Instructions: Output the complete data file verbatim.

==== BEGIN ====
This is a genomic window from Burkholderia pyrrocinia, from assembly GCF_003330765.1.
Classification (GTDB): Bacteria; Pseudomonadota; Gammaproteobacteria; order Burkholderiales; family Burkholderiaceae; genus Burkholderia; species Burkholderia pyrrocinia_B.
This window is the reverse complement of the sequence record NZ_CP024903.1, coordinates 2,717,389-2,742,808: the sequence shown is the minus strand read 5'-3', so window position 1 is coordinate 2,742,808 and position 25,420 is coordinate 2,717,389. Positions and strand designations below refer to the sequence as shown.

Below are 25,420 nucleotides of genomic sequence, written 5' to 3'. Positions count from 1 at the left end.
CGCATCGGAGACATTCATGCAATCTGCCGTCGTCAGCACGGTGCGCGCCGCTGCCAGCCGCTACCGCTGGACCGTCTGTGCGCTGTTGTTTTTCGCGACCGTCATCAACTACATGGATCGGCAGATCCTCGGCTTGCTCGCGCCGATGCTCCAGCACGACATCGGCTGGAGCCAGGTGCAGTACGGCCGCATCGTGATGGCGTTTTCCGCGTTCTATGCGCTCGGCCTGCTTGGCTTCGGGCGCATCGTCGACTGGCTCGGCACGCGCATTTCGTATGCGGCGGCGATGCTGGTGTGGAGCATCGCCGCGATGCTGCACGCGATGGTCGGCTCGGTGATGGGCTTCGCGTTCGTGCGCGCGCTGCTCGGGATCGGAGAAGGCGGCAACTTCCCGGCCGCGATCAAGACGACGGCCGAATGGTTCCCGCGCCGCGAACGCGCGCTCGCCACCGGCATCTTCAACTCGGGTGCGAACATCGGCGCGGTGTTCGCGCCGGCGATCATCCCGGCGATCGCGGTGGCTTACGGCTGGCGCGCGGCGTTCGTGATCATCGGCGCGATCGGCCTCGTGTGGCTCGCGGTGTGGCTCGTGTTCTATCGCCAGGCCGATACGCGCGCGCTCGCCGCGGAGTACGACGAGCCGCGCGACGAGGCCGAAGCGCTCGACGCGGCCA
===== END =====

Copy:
This is a genomic window from Burkholderia pyrrocinia, from assembly GCF_003330765.1.
Classification (GTDB): Bacteria; Pseudomonadota; Gammaproteobacteria; order Burkholderiales; family Burkholderiaceae; genus Burkholderia; species Burkholderia pyrrocinia_B.
This window is the reverse complement of the sequence record NZ_CP024903.1, coordinates 2,717,389-2,742,808: the sequence shown is the minus strand read 5'-3', so window position 1 is coordinate 2,742,808 and position 25,420 is coordinate 2,717,389. Positions and strand designations below refer to the sequence as shown.

Below are 25,420 nucleotides of genomic sequence, written 5' to 3'. Positions count from 1 at the left end.
CGCATCGGAGACATTCATGCAATCTGCCGTCGTCAGCACGGTGCGCGCCGCTGCCAGCCGCTACCGCTGGACCGTCTGTGCGCTGTTGTTTTTCGCGACCGTCATCAACTACATGGATCGGCAGATCCTCGGCTTGCTCGCGCCGATGCTCCAGCACGACATCGGCTGGAGCCAGGTGCAGTACGGCCGCATCGTGATGGCGTTTTCCGCGTTCTATGCGCTCGGCCTGCTTGGCTTCGGGCGCATCGTCGACTGGCTCGGCACGCGCATTTCGTATGCGGCGGCGATGCTGGTGTGGAGCATCGCCGCGATGCTGCACGCGATGGTCGGCTCGGTGATGGGCTTCGCGTTCGTGCGCGCGCTGCTCGGGATCGGAGAAGGCGGCAACTTCCCGGCCGCGATCAAGACGACGGCCGAATGGTTCCCGCGCCGCGAACGCGCGCTCGCCACCGGCATCTTCAACTCGGGTGCGAACATCGGCGCGGTGTTCGCGCCGGCGATCATCCCGGCGATCGCGGTGGCTTACGGCTGGCGCGCGGCGTTCGTGATCATCGGCGCGATCGGCCTCGTGTGGCTCGCGGTGTGGCTCGTGTTCTATCGCCAGGCCGATACGCGCGCGCTCGCCGCGGAGTACGACGAGCCGCGCGACGAGGCCGAAGCGCTCGACGCGGCCA